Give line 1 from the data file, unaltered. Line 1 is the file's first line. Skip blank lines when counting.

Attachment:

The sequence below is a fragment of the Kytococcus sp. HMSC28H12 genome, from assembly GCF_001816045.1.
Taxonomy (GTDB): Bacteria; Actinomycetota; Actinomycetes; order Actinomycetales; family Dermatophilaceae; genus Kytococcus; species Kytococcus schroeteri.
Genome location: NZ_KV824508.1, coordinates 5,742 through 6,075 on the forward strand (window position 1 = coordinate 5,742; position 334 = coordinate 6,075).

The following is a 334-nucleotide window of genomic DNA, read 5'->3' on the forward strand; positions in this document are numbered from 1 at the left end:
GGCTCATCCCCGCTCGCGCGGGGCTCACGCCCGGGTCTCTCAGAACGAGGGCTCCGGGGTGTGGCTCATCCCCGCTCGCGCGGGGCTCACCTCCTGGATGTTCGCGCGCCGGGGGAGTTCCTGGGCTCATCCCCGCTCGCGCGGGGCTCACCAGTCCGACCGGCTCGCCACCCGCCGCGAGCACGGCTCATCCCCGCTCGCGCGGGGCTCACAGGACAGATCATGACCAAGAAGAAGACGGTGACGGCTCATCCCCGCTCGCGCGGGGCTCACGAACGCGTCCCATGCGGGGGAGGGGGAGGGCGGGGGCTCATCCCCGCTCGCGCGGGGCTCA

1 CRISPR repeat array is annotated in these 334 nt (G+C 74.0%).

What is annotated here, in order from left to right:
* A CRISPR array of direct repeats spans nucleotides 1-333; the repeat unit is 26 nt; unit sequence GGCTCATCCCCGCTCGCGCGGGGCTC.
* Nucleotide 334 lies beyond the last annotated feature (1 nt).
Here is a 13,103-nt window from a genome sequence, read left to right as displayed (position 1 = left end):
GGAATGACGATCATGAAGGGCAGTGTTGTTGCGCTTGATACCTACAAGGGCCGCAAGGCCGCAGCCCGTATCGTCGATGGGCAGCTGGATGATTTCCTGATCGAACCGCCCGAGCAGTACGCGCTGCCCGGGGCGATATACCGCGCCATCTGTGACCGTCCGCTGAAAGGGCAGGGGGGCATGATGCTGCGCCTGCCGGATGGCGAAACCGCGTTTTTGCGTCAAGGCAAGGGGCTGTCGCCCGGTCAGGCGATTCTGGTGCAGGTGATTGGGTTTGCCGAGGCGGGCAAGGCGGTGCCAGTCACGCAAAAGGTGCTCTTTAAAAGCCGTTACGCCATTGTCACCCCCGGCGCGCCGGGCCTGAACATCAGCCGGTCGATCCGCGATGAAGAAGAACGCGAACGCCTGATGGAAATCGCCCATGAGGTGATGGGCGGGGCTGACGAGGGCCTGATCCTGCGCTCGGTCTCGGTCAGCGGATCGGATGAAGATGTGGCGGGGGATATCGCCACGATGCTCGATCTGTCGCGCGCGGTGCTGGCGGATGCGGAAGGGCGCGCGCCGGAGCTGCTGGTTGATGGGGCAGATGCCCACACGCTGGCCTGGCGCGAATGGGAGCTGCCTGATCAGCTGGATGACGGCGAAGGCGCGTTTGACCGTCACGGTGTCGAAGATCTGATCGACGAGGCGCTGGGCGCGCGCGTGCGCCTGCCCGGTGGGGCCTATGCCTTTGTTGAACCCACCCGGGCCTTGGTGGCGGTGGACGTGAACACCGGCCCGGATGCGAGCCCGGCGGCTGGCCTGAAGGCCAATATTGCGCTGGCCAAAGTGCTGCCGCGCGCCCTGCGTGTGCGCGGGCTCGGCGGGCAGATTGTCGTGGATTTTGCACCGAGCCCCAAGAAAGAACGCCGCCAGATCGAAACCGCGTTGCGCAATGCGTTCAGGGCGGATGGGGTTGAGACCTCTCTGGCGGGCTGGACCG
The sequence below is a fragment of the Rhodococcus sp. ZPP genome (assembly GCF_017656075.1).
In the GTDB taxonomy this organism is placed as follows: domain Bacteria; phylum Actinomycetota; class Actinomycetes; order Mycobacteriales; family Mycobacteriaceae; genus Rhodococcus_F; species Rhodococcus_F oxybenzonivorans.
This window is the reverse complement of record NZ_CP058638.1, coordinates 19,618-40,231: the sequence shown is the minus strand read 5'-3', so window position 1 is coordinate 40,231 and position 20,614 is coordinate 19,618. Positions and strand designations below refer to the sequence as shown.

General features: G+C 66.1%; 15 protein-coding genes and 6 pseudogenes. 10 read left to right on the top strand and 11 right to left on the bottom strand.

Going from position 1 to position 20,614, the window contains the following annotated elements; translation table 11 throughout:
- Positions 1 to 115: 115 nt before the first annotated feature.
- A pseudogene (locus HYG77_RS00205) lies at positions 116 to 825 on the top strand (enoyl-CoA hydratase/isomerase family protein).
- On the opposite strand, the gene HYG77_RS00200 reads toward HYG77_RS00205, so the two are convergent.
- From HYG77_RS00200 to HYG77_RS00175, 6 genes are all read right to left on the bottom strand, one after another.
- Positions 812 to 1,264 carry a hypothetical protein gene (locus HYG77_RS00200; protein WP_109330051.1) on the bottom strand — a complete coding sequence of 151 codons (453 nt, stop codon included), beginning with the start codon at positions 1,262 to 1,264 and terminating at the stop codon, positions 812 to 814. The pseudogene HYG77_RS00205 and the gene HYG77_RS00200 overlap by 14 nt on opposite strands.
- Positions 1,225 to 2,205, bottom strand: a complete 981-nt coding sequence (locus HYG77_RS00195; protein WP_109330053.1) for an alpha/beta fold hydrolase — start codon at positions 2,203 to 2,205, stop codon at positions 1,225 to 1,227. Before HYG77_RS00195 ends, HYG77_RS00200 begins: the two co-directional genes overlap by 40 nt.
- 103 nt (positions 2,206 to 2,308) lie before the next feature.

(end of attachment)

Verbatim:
The sequence below is a fragment of the Kytococcus sp. HMSC28H12 genome, from assembly GCF_001816045.1.